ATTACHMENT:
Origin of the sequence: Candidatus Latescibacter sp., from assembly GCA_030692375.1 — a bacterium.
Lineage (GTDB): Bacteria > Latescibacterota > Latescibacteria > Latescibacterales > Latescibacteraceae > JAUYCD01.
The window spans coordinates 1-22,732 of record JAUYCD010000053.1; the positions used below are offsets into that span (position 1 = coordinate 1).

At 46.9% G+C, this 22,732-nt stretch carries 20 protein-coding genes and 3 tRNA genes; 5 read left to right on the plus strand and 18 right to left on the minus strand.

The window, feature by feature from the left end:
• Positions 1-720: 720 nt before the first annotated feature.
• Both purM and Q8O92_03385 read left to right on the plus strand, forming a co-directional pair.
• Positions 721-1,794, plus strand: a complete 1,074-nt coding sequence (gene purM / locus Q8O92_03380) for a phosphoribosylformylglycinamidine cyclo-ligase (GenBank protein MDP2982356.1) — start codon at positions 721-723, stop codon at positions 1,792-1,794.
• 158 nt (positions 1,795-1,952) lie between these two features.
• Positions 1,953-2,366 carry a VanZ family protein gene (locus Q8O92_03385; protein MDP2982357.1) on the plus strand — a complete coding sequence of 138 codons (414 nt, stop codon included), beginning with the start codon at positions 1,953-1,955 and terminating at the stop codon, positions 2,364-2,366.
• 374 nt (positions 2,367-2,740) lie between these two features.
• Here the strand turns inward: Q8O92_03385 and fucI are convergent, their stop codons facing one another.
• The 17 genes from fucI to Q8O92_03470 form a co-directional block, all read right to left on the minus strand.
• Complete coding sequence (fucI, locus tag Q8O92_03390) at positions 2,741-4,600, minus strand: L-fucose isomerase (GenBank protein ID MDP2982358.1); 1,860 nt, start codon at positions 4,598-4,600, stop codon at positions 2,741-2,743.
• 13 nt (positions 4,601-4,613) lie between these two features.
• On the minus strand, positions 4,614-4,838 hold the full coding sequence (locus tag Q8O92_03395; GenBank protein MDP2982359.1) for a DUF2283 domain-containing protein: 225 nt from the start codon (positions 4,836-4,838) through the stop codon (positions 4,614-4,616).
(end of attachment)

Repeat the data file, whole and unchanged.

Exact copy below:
Origin of the sequence: Candidatus Latescibacter sp., from assembly GCA_030692375.1 — a bacterium.
Lineage (GTDB): Bacteria > Latescibacterota > Latescibacteria > Latescibacterales > Latescibacteraceae > JAUYCD01.
The window spans coordinates 1-22,732 of record JAUYCD010000053.1; the positions used below are offsets into that span (position 1 = coordinate 1).

At 46.9% G+C, this 22,732-nt stretch carries 20 protein-coding genes and 3 tRNA genes; 5 read left to right on the plus strand and 18 right to left on the minus strand.

The window, feature by feature from the left end:
• Positions 1-720: 720 nt before the first annotated feature.
• Both purM and Q8O92_03385 read left to right on the plus strand, forming a co-directional pair.
• Positions 721-1,794, plus strand: a complete 1,074-nt coding sequence (gene purM / locus Q8O92_03380) for a phosphoribosylformylglycinamidine cyclo-ligase (GenBank protein MDP2982356.1) — start codon at positions 721-723, stop codon at positions 1,792-1,794.
• 158 nt (positions 1,795-1,952) lie between these two features.
• Positions 1,953-2,366 carry a VanZ family protein gene (locus Q8O92_03385; protein MDP2982357.1) on the plus strand — a complete coding sequence of 138 codons (414 nt, stop codon included), beginning with the start codon at positions 1,953-1,955 and terminating at the stop codon, positions 2,364-2,366.
• 374 nt (positions 2,367-2,740) lie between these two features.
• Here the strand turns inward: Q8O92_03385 and fucI are convergent, their stop codons facing one another.
• The 17 genes from fucI to Q8O92_03470 form a co-directional block, all read right to left on the minus strand.
• Complete coding sequence (fucI, locus tag Q8O92_03390) at positions 2,741-4,600, minus strand: L-fucose isomerase (GenBank protein ID MDP2982358.1); 1,860 nt, start codon at positions 4,598-4,600, stop codon at positions 2,741-2,743.
• 13 nt (positions 4,601-4,613) lie between these two features.
• On the minus strand, positions 4,614-4,838 hold the full coding sequence (locus tag Q8O92_03395; GenBank protein MDP2982359.1) for a DUF2283 domain-containing protein: 225 nt from the start codon (positions 4,836-4,838) through the stop codon (positions 4,614-4,616).